Even subtle differences in the application process, such as setting a higher income standard for certain households or setting different terms in a lease for different demographics could be considered illegal rental discrimination.

When Is Rental Discrimination Legal?

As a landlord, you need to be able to screen dangerous tenants away from your property as much as possible.

This means that the #1 method of legal discrimination that you can implement is a consistent policy of not accepting tenants that have committed certain crimes.

For homes that are near schools, this is especially critical to do because you could be held legally responsible for a tenant who reoffends.

If you’re concerned about how certain households may treat your property, then you may also wish to set a high income standard that applies to every applicant.

Requiring a minimum income is a valid business reason to reject a tenant because you have a certain level of profitability that is required.

Performing a credit check or implementing credit score minimums is another way to help prevent problem tenants from sneaking into your property on you.

If a tenant does not have a positive reference from a previous landlord, then this can also become the cause of a rejection.

Not having a positive reference from an employer, however, is not necessarily something that you can use to reject a tenant.

Not having a job or evidence that a rental lease can be met over a specific amount of time may be a valid reason to discriminate.

Having a poor reputation, but the ability to pay rent consistently, may not be a valid reason to discriminate.

As long as you have valid business reasons to reject a tenant that are not based in any way on the illegal rental discrimination areas that are in place, then you can do so.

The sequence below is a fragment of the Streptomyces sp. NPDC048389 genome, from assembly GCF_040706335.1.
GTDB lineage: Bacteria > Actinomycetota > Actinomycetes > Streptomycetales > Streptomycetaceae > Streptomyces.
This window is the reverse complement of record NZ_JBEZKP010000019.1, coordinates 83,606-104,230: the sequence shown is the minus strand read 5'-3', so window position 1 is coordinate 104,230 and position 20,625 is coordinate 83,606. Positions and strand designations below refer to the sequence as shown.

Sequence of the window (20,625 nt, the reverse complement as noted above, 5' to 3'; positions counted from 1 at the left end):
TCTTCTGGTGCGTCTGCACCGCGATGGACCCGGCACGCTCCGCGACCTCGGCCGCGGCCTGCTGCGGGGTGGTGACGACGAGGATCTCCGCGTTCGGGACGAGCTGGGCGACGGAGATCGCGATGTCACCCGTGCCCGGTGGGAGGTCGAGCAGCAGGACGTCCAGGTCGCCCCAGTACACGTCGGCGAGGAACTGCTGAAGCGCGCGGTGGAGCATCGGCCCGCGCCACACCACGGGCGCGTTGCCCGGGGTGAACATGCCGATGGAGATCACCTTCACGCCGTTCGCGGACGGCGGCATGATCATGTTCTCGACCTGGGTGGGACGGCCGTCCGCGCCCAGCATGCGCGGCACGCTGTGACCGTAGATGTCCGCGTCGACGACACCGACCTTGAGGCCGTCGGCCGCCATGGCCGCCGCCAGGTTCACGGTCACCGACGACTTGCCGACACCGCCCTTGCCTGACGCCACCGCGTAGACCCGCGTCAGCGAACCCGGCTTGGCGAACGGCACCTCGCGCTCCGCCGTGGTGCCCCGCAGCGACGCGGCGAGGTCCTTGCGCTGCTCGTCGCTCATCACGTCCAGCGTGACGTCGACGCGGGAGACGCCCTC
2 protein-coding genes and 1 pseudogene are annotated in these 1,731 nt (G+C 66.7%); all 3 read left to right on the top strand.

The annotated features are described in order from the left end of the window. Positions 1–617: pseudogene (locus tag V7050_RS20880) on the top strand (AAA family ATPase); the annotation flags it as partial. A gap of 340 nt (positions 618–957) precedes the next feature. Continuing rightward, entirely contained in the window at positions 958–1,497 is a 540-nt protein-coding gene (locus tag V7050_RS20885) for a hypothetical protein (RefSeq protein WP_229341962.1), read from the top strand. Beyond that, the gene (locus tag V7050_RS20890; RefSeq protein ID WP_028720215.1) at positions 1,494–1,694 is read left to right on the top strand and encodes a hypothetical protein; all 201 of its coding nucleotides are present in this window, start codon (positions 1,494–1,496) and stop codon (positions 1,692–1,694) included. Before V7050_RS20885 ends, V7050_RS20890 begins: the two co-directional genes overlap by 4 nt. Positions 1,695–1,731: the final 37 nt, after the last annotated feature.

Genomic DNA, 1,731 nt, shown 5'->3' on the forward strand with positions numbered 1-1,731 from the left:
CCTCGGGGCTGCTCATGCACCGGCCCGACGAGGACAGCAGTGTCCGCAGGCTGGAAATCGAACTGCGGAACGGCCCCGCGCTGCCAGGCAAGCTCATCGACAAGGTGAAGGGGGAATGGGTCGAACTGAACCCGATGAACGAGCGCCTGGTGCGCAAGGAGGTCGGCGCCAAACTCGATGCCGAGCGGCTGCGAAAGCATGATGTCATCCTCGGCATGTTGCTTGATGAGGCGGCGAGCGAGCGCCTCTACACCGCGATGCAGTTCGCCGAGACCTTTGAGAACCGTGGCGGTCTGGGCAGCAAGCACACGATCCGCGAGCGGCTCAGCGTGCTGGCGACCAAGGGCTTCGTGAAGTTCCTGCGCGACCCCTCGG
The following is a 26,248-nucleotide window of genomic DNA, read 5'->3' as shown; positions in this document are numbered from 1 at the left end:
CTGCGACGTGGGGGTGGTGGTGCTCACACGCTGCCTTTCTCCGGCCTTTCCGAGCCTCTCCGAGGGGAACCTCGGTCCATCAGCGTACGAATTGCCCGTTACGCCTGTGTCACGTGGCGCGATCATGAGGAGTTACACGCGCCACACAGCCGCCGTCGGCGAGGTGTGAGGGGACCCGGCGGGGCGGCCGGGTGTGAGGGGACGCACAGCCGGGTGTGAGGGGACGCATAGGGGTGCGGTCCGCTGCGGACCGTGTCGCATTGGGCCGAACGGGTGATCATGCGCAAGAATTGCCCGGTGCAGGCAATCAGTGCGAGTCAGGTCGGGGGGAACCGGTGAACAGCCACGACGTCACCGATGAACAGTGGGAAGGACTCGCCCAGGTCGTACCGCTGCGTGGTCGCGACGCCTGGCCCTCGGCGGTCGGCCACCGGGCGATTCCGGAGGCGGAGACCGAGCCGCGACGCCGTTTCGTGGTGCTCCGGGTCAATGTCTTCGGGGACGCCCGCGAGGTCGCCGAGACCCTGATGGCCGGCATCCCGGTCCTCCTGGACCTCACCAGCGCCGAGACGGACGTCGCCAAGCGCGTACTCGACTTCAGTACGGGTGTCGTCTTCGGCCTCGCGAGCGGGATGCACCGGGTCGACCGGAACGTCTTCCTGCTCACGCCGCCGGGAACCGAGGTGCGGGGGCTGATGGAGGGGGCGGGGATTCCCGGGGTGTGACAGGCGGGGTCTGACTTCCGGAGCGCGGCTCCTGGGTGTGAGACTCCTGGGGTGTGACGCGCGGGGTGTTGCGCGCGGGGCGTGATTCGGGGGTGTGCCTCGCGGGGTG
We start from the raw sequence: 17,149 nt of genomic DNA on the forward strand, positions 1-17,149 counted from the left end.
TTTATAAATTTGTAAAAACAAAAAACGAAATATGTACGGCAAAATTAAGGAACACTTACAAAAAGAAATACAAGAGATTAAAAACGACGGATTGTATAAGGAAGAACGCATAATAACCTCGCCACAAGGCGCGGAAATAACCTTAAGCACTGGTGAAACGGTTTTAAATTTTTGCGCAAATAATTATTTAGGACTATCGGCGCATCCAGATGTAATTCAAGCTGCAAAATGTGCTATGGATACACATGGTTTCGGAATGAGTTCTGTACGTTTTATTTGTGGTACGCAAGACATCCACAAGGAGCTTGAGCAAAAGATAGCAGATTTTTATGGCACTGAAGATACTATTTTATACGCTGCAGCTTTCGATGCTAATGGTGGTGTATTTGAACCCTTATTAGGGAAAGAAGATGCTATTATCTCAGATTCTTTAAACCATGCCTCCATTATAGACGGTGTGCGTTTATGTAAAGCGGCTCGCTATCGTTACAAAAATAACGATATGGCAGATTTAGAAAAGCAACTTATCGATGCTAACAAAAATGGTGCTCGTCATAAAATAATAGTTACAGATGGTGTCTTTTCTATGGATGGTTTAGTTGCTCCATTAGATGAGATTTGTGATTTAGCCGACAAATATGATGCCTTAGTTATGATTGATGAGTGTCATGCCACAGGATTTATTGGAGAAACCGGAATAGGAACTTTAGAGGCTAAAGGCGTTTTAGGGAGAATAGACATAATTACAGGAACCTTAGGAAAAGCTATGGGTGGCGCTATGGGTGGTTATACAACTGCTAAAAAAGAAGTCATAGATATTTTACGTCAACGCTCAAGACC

This will allow you to be able to effectively screen out potentially problematic tenants so that you can have a long-term investment with your rental property.

Selling A Rental Property With Tenants

Selling a rental property with tenants may be very straightforward; having a tenant in place can make for an unpleasant selling experience. Most real estate professionals will recommend allowing a lease to expire before selling a home. That isn’t always a possibility, so it is important to make sure that local landlord-tenant laws, which vary by jurisdiction, are taken into consideration. Some tenants have the right of first refusal. Others have this right when an offer comes in. A smart tenant can hold up the sale of a rental property for at least 12 months. This has a negative impact on the sales price, so getting the tenants on board with the sale is incredibly important. You get the advantage of selling the property. Your tenants need some advantages too. Here are some ideas to help get them on board so they house stays clean.

1. Offer a Rental Discount

If you know that the property is going to be on the market for at least a month, then give them a break on their rent for that month. Most tenants will laugh at a 10% discount or less. Think bigger – like 50% – to make an impression on them. You might take a small loss that month, but maybe you’ll get a sale on the property that will make up the difference.

2. Tenants Don’t Always Need to Vacate a Home

If the house is going on the market, landlord-tenant laws are often very specific about the lease you have signed. Your tenants may not need to vacate the premises at all because they have a business contract to occupy the property. Having a tenant home during an open house is a bad idea, so try offering a free hotel room or other incentive that will make life easier for them.

3. The Lease May Not Expire Upon a Sale

Many jurisdictions have the new owner taking over the business contract for the property. This means that an eviction does not automatically take place upon the sale of a property. If there is 9 months left in the lease and the new owner wants to live in the house, then some tenants may stay the full amount of time. Offering to subsidize a new rental deposit, the cost of rent for a month or two, or a straight cash payment might change their mind.

4. It is the Tenant’s Home

Many landlords see a rental property as an investment or business commodity, but tenants see it as their home. Their belongings are there and they’ve build memories there. Offering them a gift certificate to go have a nice dinner somewhere isn’t going to alleviate any concerns they have for their family heirlooms. You’ll likely need to put something into writing that will give them a legal guarantee that you and your real estate professional will protect their things.

5. Give Notice in Writing

Most jurisdictions require at least 24 hours in a written notice for a showing or an open house. If you do not provide this notice, then a tenant may not be required to let you, the real estate agent, or anyone else into the home.